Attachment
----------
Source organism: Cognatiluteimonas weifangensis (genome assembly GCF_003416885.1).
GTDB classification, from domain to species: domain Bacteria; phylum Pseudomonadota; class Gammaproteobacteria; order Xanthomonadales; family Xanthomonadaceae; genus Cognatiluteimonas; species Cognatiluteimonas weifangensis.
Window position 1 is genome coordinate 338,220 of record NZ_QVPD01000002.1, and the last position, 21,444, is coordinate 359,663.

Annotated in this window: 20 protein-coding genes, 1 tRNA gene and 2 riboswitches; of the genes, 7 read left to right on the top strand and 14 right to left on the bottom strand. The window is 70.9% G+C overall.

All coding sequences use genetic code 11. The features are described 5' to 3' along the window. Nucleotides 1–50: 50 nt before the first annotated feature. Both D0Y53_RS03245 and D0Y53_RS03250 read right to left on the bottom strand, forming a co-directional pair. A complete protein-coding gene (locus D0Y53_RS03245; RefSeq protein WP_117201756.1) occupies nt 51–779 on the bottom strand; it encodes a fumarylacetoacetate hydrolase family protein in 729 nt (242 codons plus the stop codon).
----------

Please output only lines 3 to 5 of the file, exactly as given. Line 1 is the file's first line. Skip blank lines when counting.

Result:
Window position 1 is genome coordinate 338,220 of record NZ_QVPD01000002.1, and the last position, 21,444, is coordinate 359,663.

Annotated in this window: 20 protein-coding genes, 1 tRNA gene and 2 riboswitches; of the genes, 7 read left to right on the top strand and 14 right to left on the bottom strand. The window is 70.9% G+C overall.

All coding sequences use genetic code 11. The features are described 5' to 3' along the window. Nucleotides 1–50: 50 nt before the first annotated feature. Both D0Y53_RS03245 and D0Y53_RS03250 read right to left on the bottom strand, forming a co-directional pair. A complete protein-coding gene (locus D0Y53_RS03245; RefSeq protein WP_117201756.1) occupies nt 51–779 on the bottom strand; it encodes a fumarylacetoacetate hydrolase family protein in 729 nt (242 codons plus the stop codon).